“Islam” means "submission." But here is the problem: the god to whom they are to submit is himself not really manifestly merciful and kind, though one can find references to his requiring that of his people. But Allah himself demands submission, and there is an eschatological dimension to this demand. That is to say, terrorists infer that they are carrying out his judgment against those who refuse to submit.

Now contrast this to Christianity: those who refuse to submit to God are warned, called to repentance, and invited to believe in One whose mercy was manifested in the atonement.

Though Christianity also has a strong eschatological element, it is applied in an entirely different way. In the case of Christianity, missionaries go forth to call people to repentance and faith; in the case of Islam, jihadists go forth instead.

In short, I'd have a much easier time believing that Islam is a religion of peace if there weren't so many of them going around killing people all the time. If the majority of Muslims oppose this, then where is the outrage? Frankly I have little use for such a religion of "peace" (do you see my bias showing?).

Tuesday, October 30, 2007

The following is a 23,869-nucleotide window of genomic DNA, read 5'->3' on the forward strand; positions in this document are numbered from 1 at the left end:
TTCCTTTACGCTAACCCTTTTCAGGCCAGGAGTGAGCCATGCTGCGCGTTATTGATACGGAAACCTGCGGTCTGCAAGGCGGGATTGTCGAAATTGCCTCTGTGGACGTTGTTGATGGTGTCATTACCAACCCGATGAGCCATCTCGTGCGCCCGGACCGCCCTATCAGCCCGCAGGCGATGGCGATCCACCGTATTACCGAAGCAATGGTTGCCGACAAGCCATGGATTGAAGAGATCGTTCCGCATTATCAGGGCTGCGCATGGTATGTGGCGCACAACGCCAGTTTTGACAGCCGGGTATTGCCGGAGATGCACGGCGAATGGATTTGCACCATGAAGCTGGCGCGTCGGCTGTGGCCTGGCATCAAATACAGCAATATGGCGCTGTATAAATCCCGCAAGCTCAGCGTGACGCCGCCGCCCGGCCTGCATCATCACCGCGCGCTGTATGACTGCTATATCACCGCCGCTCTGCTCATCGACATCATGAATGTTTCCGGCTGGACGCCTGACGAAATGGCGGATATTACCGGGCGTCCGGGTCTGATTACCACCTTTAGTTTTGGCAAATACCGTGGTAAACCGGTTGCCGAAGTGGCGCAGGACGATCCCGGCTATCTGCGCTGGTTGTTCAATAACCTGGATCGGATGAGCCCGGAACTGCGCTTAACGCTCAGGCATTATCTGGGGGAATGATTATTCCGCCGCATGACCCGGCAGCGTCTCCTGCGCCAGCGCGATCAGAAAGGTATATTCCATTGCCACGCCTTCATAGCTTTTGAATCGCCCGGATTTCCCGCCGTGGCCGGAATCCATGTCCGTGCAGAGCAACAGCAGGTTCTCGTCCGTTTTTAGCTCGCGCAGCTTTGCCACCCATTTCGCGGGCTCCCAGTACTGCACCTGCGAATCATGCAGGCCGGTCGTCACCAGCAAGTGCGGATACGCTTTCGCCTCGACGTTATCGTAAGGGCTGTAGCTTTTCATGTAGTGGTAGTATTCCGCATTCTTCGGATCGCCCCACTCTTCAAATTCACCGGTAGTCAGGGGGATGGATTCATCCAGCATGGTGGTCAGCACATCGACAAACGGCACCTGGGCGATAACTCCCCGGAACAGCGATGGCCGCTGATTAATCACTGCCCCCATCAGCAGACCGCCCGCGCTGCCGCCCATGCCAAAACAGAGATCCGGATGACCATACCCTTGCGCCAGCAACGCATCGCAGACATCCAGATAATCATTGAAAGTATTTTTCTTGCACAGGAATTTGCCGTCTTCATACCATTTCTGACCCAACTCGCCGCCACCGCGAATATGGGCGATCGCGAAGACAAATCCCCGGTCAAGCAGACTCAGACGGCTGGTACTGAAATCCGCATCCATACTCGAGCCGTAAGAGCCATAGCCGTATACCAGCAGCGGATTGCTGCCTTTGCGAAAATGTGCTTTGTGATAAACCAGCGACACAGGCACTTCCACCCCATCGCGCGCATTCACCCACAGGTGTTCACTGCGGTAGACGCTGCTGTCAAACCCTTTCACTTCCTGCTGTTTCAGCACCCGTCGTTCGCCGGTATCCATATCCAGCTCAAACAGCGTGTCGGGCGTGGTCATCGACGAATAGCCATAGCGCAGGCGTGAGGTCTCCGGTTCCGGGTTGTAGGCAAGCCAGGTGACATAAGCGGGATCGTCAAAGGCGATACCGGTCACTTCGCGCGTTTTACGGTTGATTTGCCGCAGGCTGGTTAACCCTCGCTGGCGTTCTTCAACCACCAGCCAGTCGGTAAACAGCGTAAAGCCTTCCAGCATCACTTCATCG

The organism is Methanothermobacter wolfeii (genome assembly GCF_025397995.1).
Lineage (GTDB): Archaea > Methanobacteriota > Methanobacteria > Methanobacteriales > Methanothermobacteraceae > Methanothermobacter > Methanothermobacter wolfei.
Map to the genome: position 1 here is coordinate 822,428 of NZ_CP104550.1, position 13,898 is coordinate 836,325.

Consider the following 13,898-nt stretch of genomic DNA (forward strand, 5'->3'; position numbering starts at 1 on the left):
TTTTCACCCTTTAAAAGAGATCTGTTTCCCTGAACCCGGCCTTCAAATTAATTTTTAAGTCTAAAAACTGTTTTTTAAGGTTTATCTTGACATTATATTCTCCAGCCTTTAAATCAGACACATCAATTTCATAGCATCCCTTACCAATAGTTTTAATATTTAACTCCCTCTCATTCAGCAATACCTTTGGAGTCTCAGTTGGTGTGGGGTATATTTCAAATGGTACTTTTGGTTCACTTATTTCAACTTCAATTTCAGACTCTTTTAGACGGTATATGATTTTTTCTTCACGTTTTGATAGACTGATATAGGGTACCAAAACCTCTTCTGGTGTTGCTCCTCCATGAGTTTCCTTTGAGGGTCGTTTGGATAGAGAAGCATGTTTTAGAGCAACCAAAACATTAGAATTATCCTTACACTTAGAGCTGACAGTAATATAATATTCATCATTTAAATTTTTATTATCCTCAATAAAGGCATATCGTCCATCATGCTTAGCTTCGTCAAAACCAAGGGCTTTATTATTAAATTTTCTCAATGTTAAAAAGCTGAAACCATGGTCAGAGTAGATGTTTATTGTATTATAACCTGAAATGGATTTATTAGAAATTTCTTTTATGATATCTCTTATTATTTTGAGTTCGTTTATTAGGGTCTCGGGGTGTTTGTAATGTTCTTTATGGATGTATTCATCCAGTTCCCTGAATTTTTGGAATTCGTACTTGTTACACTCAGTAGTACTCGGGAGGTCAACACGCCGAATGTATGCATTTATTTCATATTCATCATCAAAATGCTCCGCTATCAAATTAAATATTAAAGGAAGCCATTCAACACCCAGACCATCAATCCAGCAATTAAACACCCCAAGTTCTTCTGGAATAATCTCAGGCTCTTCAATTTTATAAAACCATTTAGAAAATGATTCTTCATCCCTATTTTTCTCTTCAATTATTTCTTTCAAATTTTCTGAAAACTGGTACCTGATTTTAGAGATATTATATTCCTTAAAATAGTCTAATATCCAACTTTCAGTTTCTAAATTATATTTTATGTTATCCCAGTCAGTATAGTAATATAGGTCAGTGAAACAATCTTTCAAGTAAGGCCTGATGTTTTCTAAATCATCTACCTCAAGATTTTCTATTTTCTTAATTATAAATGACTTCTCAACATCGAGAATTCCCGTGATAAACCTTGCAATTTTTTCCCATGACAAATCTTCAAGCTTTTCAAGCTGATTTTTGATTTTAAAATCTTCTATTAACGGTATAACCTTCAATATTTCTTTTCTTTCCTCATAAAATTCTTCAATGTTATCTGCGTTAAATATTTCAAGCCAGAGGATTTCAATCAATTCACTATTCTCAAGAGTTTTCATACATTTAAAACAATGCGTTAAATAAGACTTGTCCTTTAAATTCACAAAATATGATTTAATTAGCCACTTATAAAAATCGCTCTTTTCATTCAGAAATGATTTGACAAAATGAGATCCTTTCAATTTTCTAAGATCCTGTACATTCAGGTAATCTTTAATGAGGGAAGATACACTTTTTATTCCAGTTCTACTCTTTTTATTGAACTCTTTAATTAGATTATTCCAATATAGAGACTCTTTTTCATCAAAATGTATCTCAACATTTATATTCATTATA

The Grammarian, XI

What's up with all the use of literally on the news?

This is literally driving me crazy. There are literally hundreds of times I hear every week in which newscasters abuse this word. It's literally everywhere. I am literally lying awake nights wondering if they have anyone screening their broadcasts for them, and saying that they use the word literally literally more than any other word. It's literally insane. Go ahead, turn on the news tonight, and I literally guarantee you that if you find some "breaking news" event on the national scene, you'll find some reporters or reporterettes literally breathless from having literally arrived at the scene seconds ago, saying something like "there are literally of people who have lost their homes here in southern California." Somebody tell them. I'm literally about to burst . . .